BabyGym is a speculative, tongue-in-cheek product that casts a critical but constructive eye on fatherhood. Through his thesis work, GENTLEmen: Challenging Adults to Raise Feminine Boys, Andrew Schlesinger investigates the restrictive nature we place on men to conform to a masculine ideal that can be destructive to themselves and to those around them. The overarching initiative of his thesis is to challenge the influential adults in boys’ lives to rethink the stereotypes they project onto boys, and, instead, encourage traditionally feminine traits.
With BabyGym, Andrew hoped to find tools to help encourage new dads to bond with their infants, and break a cycle where men are exempt from the nurturing and caring phase of parenthood. As he interrogated the relationships deeper, the subject appeared to rife with deep cultural barriers and taboo. So he proposed a piece of critical design with BabyGym to question our norms and expectations.
Can we encourage dads to spend more time and bond with their newborn child?
Andrew explains his design process below:
"How did I arrive at this question, 'Can we encourage dads to spend more time and bond with their newborn child?' In class we started off by writing two speculative futures—a dystopian and a utopian story based in the year 2075. Our stories were to evaluate and criticize what would happen if our thesis goals were taken to the extremes (here, my goals of GENTLEmen and raising boys with more feminine traits.) Next, we moved forward with either dystopian or utopian scenarios to develop a newspaper print that captured the social, political, economic, and cultural conditions of the time. Additionally, we created an advertisement for a product in the story.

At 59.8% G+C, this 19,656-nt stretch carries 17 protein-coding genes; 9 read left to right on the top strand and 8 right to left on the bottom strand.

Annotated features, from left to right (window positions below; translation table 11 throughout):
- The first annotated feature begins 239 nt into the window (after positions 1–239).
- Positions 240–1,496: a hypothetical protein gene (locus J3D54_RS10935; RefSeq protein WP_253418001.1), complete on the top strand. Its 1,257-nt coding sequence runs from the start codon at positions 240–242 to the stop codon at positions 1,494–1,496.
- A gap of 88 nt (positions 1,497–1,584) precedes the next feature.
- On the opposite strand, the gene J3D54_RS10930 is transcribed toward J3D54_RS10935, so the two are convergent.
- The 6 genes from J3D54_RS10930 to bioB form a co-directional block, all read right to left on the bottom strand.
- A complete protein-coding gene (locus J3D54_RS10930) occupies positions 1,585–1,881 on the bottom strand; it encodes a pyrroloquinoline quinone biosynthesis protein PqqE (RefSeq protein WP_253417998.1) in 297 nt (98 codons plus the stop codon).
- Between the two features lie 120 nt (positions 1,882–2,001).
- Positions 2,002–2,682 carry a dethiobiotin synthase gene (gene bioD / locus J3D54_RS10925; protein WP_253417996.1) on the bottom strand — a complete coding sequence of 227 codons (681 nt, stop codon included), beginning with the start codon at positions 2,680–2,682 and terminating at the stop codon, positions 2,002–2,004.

"In 2075, the product I proposed was the Babymaker, an external uterus that can be worn by either men or women to produce a child in vitro. Given the need to manage the population and steadily grow, this product was regulated by the government—dictating the support of men by requiring that they wear it. My future state was one where men needed to be nurturing for the sake of humanity.
While I intended the sketch to be satire—the slogan 'Never touch your baby again!' aligned with the male fear of intimacy.
"Returning to the present day, I would need to design an artifact that would either move society closer to that future, or push society in the opposite direction. So, my goal became 'How can we ensure that dads will be nurturing in the near-term, so that we don’t have to demand it in the future?' We dove into sketching concepts, and one particular drawing got a very strong reception from everyone I showed it to. While I intended the sketch to be satire—the slogan 'Never touch your baby again!' aligned with the male fear of intimacy. But when observers saw a dad exercising with his baby as the weight, the name BabyGym became obvious. I went on to iterate around the idea of harnessing a baby as the weight for a series of formal exercises.
"There are lots of precedents for moms and infants to exercise together [see below], so BabyGym seemed like a plausible—if undesirable—fit.
"High fidelity renderings led us into the last phase of product development—final model production. Since I didn't have skills or close access for metal working, I combined EMT conduit with 3D-printed joints to create all the bends and connections to match the 3D model I rendered.
"From the start, I have had—and continue to have—conflicting feelings about this product. While I see this object as critical (in fact, outrageous), it’s actually not too off-base. At the heart of the challenge in connecting fathers with their newborns is discomfort. Fathers prefer to stay in their world, while mothers create a new, separate space with the child. BabyGym is a reflection of this separation and attempts to bring the baby into a 'dad’s world.' The gym space is certainly playing off a male stereotype, and the product, both in form and in brand, takes traditional masculinity to the extreme as a means to question it.